Jessica M. Karmasek Dec. 12, 2013, 3:00pm

SALT LAKE CITY (Legal Newsline) -- Two government watchdog groups hand-delivered a petition to Utah Gov. Gary Herbert Tuesday, asking the governor to appoint an interim attorney general who will not stand for re-election next November.

In their single-page letter, representatives from Utahns for Ethical Government and the Alliance for a Better Utah ask Herbert, a Republican, to avoid "partisan maneuvering" as he considers the state Republican Central Committee's nominees for attorney general.

Former Attorney General John Swallow, also a Republican, resigned effective last week. Swallow had been fighting allegations of ethics and election law violations since he took office earlier this year.

A total of nine individuals have since filed with the Utah Republican Party to fill the vacancy created by Swallow's resignation. The central committee will send three names to Herbert to consider for appointment. The governor will pick one of the three to fill the office until a special election can be held -- most likely, next November.

"The public's faith in our elected officials has been rocked to its core due to the months of scandal plaguing the Attorney General's Office," the groups' letter states. "The ideal candidate must be someone who is ethically, morally and legally beyond reproach. Someone who is not seen as a partisan insider who hopes to hold the office for the long-term; rather, someone who will take the reins, roll up his or her sleeves, and do what's necessary to restore integrity to the office. And then leave."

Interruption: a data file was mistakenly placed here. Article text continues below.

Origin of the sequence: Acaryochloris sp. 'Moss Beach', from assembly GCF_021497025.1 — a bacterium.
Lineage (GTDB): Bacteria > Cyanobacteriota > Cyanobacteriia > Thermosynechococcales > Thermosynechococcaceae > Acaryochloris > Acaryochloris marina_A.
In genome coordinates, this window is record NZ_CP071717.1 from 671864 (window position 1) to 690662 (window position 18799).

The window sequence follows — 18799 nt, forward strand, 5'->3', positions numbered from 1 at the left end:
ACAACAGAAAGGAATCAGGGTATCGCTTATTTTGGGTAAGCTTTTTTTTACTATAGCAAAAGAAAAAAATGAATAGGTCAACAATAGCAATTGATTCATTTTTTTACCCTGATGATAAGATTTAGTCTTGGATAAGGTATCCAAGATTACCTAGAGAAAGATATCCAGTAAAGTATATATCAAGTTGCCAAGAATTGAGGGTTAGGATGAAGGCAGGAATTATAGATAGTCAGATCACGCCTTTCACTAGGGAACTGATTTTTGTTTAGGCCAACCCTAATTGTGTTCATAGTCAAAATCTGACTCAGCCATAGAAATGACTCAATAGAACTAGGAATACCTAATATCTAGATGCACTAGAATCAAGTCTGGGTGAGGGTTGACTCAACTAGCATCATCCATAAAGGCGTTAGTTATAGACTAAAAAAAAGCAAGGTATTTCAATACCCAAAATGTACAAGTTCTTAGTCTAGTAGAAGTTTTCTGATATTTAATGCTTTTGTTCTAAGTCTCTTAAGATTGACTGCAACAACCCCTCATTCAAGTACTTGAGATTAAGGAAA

The groups said it is imperative that Herbert appoint an interim attorney general who won't immediately start campaigning for election, even if it means going outside of the central committee's suggested appointees.

"If the Republican Party -- my party -- doesn't send the right name to the governor, he should hold off on an appointment until they do," said David Irvine, co-counsel for UEG and board member for Better Utah.

"The corrosive politicalization of the AG's office in recent years has created the perception that the office can be rented out to the shadiest of operators who'll pony up an acceptable bid.

"What's needed to restore public trust is an AG whose stature, proven leadership skills, sterling legal credentials and personal integrity will allow the next year's focus to be on restoring the professionalism of the office and the esprit of its corps of dedicated lawyers."

Doing that and simultaneously running for election are "mutually exclusive," Irvine added.

"Utah needs a believable commitment to public service, not a political power grab," he said.

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